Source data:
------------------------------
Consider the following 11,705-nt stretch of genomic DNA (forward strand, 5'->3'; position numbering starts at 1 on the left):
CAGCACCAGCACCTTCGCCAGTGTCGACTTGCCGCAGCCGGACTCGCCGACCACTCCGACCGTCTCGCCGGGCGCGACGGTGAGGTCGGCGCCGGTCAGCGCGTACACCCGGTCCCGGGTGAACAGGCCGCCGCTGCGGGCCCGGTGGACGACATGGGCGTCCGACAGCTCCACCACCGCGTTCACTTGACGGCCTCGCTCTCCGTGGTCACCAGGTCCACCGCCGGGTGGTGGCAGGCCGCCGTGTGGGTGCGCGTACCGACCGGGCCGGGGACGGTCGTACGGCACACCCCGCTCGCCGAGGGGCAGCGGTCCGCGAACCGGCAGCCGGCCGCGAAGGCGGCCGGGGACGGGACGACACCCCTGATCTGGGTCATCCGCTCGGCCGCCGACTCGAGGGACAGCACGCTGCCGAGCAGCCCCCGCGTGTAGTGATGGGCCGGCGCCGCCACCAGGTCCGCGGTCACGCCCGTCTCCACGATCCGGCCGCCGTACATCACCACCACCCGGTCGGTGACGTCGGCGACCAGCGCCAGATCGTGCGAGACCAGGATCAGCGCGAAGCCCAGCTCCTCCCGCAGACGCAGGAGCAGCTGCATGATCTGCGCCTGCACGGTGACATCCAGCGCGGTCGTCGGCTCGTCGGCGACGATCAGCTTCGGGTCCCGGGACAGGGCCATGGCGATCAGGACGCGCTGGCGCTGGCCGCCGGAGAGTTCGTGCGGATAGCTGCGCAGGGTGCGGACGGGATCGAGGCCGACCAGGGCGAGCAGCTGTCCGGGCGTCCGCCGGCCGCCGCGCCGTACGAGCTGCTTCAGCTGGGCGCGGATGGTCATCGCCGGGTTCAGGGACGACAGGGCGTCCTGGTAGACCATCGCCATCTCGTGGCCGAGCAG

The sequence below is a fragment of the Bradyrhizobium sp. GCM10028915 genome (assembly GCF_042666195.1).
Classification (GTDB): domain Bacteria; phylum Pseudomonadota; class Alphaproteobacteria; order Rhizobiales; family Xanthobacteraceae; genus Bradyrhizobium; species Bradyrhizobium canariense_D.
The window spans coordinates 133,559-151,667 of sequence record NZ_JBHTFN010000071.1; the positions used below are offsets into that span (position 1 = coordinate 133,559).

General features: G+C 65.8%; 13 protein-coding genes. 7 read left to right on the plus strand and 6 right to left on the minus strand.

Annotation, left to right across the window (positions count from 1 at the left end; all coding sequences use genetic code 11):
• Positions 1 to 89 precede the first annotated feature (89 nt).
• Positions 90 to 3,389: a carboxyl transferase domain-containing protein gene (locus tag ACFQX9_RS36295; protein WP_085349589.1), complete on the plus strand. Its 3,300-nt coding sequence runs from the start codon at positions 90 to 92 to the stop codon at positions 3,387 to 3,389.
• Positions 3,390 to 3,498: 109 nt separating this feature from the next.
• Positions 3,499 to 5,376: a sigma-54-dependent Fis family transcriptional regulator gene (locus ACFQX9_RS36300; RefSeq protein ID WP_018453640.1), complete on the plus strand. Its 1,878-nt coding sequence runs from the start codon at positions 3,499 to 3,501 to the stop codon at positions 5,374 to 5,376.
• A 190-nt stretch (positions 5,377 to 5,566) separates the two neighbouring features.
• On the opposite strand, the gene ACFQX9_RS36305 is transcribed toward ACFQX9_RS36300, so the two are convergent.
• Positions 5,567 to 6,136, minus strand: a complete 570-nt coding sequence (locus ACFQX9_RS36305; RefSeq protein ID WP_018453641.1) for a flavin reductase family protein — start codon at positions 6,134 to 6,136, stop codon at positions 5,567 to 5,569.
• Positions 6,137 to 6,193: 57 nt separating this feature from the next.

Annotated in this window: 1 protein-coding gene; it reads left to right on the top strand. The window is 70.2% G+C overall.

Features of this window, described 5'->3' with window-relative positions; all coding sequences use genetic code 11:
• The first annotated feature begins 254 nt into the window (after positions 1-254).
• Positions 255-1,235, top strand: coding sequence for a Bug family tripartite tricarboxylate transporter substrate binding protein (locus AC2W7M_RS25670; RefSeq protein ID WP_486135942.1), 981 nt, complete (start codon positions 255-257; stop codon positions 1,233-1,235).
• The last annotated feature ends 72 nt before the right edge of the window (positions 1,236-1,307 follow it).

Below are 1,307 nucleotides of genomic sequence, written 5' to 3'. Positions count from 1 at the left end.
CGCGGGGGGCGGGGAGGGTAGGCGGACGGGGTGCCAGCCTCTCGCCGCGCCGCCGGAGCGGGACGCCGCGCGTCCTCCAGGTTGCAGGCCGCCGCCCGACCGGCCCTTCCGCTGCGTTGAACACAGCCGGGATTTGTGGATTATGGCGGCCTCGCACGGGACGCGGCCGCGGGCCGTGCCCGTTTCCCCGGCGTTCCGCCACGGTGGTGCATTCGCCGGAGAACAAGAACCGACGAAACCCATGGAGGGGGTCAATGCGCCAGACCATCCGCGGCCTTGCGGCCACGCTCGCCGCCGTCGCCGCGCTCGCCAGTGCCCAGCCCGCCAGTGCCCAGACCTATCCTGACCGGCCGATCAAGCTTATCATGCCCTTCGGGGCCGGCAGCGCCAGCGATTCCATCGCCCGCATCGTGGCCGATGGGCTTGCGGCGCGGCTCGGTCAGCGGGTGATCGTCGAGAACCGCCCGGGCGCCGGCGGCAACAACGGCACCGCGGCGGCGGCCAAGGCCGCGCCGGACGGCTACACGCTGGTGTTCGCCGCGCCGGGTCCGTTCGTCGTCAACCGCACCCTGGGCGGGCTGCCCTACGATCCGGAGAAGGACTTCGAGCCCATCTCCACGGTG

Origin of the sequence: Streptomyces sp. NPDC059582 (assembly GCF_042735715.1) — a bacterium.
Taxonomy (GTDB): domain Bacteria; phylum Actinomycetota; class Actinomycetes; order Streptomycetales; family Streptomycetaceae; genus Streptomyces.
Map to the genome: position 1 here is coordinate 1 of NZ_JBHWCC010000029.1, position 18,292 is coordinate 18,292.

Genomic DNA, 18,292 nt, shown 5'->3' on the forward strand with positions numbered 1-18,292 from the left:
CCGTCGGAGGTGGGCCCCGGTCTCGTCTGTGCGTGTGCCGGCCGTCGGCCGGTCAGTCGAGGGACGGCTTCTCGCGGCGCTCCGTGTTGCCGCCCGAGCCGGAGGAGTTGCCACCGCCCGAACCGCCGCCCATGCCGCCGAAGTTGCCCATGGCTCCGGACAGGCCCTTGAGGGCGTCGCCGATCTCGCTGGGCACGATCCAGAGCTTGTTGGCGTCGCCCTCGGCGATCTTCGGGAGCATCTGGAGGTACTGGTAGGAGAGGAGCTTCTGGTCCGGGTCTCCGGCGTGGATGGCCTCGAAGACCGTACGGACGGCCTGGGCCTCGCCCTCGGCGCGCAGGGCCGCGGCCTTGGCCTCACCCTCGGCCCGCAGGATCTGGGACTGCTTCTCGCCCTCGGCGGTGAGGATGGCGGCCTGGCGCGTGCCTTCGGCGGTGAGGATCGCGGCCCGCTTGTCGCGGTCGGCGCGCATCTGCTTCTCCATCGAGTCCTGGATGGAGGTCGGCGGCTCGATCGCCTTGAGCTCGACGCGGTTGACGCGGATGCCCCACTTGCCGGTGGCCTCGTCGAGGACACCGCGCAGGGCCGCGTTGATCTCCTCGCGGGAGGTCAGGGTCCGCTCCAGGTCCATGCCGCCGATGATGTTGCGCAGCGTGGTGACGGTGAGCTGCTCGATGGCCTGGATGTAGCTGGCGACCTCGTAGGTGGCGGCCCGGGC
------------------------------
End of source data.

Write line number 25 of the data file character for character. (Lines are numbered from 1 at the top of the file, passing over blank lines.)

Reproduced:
Map to the genome: position 1 here is coordinate 1 of NZ_JBHWCC010000029.1, position 18,292 is coordinate 18,292.